It seems that we have a clear cut example of ‘the shock doctrine’ here. The conservatives are taking advantage of the ‘shock’ of leaving the EU by ramming through serious anti-democratic measures so that they can more easily enact their agenda (which will certainly include a heavy dose of deregulation, especially in regards to labor markets, privatization, and austerity). To be fair, the British government will need extraordinary powers to try and navigate its way through this mess, but that’s the justification, not the actual reason behind this move.

    Is there anything to be optimistic about regarding politics, economics, society, or the environment? The last time things were this bad was the 1930’s. I think things are bleaker now than even in the 70’s and 80’s.

    1. Paul Greenwood

      Well a country running a trade deficit of 7% GDP is a basket case, coupled with a budget deficit of 4.4% GDP and a National Debt increased 50% under Cameron-Osborne is frankly finished as a serious economy.

      You should not be optimistic. The country is out of control living way beyond its means by mortgaging its assets to foreigners. The country needs to come to earth with a bump and learn how people lived in 1972 rather than living in a fantasy world of excess consumption and low taxes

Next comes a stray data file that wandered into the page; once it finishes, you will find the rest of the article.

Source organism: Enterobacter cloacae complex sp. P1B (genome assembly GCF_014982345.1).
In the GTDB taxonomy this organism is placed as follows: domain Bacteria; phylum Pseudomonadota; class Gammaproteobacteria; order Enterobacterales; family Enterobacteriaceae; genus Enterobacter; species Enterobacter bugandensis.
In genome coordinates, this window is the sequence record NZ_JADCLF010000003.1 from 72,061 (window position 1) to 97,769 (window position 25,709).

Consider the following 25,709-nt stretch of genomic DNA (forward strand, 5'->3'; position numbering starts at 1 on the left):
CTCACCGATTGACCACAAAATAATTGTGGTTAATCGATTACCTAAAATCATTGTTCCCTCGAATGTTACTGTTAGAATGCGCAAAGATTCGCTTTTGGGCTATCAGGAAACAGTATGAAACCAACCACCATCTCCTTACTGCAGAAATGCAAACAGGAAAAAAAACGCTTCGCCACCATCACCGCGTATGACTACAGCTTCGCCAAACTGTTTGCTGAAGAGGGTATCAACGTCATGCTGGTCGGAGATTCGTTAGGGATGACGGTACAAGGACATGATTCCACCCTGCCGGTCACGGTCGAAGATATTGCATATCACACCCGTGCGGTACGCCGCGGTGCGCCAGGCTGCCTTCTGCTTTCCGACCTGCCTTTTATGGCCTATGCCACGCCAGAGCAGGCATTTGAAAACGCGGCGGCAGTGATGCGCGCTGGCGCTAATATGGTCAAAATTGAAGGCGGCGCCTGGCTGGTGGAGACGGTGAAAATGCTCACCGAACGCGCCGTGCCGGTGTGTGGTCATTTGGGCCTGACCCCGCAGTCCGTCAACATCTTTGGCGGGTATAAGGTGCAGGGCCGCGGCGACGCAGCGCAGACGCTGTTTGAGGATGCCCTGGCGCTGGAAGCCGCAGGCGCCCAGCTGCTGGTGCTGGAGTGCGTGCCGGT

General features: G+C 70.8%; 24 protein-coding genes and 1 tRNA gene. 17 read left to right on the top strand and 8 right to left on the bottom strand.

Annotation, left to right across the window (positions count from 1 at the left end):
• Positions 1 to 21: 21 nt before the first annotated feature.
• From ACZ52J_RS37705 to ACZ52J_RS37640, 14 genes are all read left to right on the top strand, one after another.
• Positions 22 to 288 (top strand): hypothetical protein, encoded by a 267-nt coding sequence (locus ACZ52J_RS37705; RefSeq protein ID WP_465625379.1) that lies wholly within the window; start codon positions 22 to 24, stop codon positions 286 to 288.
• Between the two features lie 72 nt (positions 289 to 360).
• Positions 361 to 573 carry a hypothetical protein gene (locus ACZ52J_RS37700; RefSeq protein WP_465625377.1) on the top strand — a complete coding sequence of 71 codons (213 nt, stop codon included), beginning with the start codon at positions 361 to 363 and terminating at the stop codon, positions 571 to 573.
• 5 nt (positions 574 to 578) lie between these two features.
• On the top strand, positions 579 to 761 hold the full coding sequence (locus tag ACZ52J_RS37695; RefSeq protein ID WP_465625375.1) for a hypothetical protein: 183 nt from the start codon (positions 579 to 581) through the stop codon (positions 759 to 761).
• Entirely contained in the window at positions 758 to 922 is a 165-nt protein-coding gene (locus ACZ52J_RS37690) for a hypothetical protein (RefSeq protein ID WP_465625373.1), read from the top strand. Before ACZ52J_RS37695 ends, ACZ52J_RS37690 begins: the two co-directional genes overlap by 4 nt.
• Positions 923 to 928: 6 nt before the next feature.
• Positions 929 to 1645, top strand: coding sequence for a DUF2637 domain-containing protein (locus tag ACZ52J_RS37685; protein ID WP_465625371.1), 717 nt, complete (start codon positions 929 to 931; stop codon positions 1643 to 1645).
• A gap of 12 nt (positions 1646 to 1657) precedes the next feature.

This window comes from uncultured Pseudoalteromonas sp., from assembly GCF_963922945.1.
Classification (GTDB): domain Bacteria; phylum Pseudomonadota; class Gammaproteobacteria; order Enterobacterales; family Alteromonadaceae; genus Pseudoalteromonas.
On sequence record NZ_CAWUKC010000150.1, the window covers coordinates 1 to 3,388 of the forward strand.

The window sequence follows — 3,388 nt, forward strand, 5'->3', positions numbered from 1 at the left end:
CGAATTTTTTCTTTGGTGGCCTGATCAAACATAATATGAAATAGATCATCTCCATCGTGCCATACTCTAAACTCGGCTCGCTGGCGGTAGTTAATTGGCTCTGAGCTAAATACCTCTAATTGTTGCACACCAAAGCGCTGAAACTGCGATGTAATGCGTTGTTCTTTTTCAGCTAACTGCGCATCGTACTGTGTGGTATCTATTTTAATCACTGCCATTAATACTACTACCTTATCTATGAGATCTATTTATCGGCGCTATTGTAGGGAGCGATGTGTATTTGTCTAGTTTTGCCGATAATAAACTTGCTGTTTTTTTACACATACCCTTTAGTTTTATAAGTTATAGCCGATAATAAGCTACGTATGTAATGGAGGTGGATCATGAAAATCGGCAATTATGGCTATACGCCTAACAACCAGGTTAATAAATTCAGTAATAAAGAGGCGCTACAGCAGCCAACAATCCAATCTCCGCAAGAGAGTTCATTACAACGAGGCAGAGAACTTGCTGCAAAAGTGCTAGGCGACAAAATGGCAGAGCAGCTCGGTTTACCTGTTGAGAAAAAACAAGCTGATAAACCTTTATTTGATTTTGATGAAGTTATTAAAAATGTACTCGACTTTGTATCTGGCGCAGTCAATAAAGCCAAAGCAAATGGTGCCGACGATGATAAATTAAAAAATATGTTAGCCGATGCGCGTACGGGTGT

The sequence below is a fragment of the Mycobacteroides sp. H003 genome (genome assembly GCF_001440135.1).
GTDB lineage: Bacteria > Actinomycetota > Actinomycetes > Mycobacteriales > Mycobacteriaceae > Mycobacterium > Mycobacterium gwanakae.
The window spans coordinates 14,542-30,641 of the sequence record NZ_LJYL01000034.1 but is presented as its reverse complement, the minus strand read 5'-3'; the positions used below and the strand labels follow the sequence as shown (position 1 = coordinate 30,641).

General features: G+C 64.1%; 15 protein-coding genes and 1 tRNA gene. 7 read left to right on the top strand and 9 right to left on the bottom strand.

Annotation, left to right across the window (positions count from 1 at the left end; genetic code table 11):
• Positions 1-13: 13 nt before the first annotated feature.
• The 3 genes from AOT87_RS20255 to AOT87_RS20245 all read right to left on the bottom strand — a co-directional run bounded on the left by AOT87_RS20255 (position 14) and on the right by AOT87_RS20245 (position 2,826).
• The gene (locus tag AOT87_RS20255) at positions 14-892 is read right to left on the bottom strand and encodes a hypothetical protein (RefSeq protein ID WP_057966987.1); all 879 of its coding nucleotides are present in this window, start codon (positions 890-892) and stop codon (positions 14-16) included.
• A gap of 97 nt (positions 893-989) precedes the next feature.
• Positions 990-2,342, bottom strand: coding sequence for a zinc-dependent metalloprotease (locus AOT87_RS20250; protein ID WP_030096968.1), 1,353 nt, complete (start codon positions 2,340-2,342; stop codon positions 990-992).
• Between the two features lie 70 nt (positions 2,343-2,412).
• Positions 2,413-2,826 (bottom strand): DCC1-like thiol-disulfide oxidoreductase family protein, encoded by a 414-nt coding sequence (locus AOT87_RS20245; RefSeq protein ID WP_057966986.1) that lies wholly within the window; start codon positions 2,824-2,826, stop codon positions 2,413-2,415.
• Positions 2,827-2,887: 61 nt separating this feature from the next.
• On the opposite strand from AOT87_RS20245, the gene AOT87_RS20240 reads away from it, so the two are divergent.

1. reslez

        The trade deficit of 7% GDP means the budget deficit is expected. If the budget deficit weren’t there, the private sector would either shrink 7% per annum or take on an equal amount of debt. I doubt anyone would prefer those two alternatives.

        As it is, with a GDP rise of 0.6% last quarter there’s still quite a bit of debt growth in the private sector. Bankruptcy futures, basically.

      2. Winston

        Forgone conclusion UK will slide. I wondered why England got more the 2X Germany’s aid under Marshall Plan and is in the state state it is. Turned out businesses uncompetitive for a host of reasons, not least of which was reliance on the colonies. For a time North Sea oil gave a boost, but went into red when that boost declined even when part of EU!

        http://www.victorianweb.org/ technology/ir/ir7.html
        The Industrial Revolution and the Failure of Great Britain

        For Britain to solve its economic problems, it needs to stop lying to itself about its past

        The Commonwealth and Britain: the trouble with ‘Empire 2.0’
        http://www.telegraph.co.uk/fin ance/comment/edmundconway/6505 670/North-Sea-oil-is-dragging- us-into-the-red.html
        North Sea oil is dragging us into the red-trouble-with-empire-2-0-73707

        The North-South divide. We Never Even Tried